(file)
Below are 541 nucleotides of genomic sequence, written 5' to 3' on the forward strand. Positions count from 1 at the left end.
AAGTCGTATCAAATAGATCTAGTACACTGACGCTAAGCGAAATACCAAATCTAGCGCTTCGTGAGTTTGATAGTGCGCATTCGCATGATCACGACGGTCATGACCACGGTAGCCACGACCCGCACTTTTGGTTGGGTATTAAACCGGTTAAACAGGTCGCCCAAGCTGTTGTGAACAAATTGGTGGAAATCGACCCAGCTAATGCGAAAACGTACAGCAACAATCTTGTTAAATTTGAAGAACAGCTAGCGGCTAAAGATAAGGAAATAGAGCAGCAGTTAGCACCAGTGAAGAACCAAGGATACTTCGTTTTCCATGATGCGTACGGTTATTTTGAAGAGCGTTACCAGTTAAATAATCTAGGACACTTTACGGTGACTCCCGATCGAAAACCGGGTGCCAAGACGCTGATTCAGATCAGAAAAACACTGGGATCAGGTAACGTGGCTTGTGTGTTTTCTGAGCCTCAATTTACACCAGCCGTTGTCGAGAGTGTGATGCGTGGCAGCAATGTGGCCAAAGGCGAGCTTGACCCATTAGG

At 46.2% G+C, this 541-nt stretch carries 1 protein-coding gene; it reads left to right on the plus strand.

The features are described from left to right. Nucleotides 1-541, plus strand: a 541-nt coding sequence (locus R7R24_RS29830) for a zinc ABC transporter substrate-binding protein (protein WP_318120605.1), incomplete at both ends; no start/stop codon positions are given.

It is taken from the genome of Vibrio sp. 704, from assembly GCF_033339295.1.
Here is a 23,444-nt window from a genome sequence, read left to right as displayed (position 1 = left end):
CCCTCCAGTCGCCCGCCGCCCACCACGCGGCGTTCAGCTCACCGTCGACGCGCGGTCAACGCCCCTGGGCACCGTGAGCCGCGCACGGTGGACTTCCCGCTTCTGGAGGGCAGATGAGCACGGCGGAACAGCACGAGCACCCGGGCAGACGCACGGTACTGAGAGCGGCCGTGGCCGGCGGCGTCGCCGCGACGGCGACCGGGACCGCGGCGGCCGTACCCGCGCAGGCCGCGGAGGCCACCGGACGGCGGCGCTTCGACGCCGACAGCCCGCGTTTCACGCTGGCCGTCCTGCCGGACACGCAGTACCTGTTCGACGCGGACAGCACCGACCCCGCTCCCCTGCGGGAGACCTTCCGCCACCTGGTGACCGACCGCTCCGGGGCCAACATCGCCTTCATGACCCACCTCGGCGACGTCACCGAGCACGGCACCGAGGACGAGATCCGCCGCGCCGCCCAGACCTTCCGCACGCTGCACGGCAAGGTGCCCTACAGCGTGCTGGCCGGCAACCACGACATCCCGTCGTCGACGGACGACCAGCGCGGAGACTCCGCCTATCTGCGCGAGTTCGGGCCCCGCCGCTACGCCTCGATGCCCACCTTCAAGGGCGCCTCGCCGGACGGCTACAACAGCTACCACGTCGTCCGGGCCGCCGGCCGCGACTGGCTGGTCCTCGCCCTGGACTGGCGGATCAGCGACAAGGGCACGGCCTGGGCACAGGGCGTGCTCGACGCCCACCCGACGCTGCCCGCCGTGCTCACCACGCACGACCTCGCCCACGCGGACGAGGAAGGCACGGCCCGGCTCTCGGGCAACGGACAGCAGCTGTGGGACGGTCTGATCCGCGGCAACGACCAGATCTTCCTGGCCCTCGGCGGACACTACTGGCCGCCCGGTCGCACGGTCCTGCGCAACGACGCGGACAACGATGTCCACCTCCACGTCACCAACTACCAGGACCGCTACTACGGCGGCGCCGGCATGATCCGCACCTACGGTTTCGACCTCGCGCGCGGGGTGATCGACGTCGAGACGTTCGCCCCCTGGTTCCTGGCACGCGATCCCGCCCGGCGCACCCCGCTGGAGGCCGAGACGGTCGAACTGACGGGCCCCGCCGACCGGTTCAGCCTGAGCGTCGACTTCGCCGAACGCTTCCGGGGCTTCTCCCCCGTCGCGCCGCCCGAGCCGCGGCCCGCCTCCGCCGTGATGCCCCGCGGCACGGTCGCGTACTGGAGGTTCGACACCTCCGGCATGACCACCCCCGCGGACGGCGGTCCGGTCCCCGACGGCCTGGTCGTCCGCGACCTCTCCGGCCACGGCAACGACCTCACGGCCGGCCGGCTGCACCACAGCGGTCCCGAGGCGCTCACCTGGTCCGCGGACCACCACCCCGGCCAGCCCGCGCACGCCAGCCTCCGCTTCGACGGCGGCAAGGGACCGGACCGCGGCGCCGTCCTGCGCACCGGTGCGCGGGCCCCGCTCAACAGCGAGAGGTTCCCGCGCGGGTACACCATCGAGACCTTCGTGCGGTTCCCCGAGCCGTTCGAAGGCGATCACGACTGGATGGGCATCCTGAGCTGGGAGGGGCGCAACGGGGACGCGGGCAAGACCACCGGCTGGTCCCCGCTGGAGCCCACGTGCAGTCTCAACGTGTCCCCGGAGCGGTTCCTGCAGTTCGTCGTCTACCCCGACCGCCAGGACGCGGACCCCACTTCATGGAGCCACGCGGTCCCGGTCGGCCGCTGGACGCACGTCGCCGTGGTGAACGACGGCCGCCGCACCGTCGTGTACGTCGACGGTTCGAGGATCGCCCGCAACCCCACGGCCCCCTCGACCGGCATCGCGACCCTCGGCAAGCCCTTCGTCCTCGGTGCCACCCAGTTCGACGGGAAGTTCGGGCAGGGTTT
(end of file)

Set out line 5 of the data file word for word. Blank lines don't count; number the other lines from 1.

It is taken from the genome of Vibrio sp. 704, from assembly GCF_033339295.1.